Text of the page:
Is There Way Too Much Economic Optimism?

Optimism toward the U.S. economy registered a notable rise in September, at least by one measure (Investor’s Business Daily, Sept. 13):

The IBD/TIPP Economic Optimism Index jumped 6.6 points to 44.7 in September, as recession worries eased. … It was the second biggest one-month jump in optimism in more than a decade…

The September Elliott Wave Financial Forecast, a monthly publication which provides analysis of major U.S. financial markets and the U.S. economy, offered this perspective:

Economists remain mostly bullish, even though first-half U.S. GDP was negative. The Wall Street Journal’s July Economic Survey shows that just 14 of 63 economists expect a full-year GDP decline. None expect the decline to be 2% or greater. Of those economists that see contraction in 2022, just two forecast another decline in 2023 and those two expect mild retrenchments of 1.2% and 0.1%. These forecasts will turn out to be way too tame. … On August 23, a Bloomberg headline stated, “Business Activity Slumps Globally.” It cited slowdowns in the U.S., Europe and Asia, which doesn’t leave much of the globe untouched. … This chart shows [an] indicator of slackening global demand.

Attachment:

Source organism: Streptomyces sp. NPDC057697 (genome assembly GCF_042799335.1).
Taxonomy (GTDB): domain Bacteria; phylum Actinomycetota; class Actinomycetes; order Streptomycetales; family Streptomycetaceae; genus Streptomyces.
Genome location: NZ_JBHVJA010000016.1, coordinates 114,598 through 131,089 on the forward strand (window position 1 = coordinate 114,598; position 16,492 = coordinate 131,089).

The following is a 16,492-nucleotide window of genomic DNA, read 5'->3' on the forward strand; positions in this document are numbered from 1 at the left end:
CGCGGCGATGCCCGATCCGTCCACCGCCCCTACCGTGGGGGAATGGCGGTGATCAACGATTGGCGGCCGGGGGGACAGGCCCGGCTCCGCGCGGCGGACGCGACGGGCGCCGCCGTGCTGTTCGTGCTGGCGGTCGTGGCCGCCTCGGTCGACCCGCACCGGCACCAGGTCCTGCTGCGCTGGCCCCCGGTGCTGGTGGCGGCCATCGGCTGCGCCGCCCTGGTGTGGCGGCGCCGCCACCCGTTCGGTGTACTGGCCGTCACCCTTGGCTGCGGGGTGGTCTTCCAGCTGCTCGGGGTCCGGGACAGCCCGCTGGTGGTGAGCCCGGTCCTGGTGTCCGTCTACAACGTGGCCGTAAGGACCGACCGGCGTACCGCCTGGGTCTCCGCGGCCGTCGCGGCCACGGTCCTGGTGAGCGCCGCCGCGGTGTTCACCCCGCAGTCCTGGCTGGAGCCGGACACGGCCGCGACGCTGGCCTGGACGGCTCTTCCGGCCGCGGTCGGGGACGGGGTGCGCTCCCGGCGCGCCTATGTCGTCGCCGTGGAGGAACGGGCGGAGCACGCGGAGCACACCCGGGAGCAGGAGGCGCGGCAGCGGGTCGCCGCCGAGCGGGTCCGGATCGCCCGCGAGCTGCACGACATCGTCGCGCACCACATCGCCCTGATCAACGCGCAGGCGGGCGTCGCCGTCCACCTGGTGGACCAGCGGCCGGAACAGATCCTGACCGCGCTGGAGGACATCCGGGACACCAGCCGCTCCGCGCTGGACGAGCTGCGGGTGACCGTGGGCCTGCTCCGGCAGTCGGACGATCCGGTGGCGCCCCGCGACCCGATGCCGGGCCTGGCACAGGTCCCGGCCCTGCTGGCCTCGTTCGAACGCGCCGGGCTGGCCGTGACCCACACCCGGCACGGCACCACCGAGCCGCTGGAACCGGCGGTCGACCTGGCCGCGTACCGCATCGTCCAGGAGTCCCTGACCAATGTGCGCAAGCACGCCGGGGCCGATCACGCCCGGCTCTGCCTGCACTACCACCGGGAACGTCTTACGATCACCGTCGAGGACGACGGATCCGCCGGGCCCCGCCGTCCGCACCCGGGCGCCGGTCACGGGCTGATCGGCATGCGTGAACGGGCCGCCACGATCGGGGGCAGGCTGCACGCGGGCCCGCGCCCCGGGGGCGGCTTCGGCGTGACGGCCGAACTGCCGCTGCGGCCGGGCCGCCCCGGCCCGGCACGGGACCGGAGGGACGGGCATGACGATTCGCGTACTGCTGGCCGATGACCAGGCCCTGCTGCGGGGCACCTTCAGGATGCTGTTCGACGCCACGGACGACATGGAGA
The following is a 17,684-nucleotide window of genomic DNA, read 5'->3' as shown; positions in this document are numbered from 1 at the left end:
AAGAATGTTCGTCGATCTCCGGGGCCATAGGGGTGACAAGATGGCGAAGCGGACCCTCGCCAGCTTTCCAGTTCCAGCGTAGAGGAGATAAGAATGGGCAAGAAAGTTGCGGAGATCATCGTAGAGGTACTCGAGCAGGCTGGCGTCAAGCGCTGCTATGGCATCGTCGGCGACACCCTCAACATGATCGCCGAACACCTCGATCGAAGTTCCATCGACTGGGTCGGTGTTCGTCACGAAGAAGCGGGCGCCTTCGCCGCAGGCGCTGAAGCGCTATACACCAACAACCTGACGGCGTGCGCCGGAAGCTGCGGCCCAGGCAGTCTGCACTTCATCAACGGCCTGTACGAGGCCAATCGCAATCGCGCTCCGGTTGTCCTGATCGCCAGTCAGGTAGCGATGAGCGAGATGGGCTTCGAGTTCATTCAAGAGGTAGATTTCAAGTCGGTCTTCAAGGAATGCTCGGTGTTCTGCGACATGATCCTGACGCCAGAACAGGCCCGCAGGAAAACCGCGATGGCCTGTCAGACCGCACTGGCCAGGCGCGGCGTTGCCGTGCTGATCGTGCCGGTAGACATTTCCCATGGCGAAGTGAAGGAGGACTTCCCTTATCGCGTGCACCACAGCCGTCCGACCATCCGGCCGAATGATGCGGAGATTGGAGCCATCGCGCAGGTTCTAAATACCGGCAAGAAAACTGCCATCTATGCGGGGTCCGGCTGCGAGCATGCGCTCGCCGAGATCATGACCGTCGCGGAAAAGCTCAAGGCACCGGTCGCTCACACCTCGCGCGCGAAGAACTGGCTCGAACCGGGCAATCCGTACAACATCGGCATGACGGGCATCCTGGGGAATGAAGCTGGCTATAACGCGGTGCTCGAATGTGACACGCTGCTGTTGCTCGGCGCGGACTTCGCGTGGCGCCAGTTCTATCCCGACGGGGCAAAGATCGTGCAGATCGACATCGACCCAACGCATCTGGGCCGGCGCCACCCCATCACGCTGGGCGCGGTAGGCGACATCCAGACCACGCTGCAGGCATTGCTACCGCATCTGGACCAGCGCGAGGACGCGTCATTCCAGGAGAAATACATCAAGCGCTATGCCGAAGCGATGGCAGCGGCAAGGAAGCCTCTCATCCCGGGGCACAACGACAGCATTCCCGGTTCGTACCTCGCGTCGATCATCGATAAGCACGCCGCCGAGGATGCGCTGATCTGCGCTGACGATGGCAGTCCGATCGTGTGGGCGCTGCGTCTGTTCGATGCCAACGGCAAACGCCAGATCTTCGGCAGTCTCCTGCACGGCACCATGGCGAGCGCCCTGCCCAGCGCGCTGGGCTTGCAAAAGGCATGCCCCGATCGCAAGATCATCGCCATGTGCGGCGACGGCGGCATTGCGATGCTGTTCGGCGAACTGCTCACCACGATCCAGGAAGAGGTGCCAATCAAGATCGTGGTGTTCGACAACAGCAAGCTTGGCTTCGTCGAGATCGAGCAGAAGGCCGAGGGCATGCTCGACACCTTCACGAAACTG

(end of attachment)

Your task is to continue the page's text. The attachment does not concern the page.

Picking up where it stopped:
After vaulting to a record high in September 2021, the World Container Index fell 42% through [Aug. 31].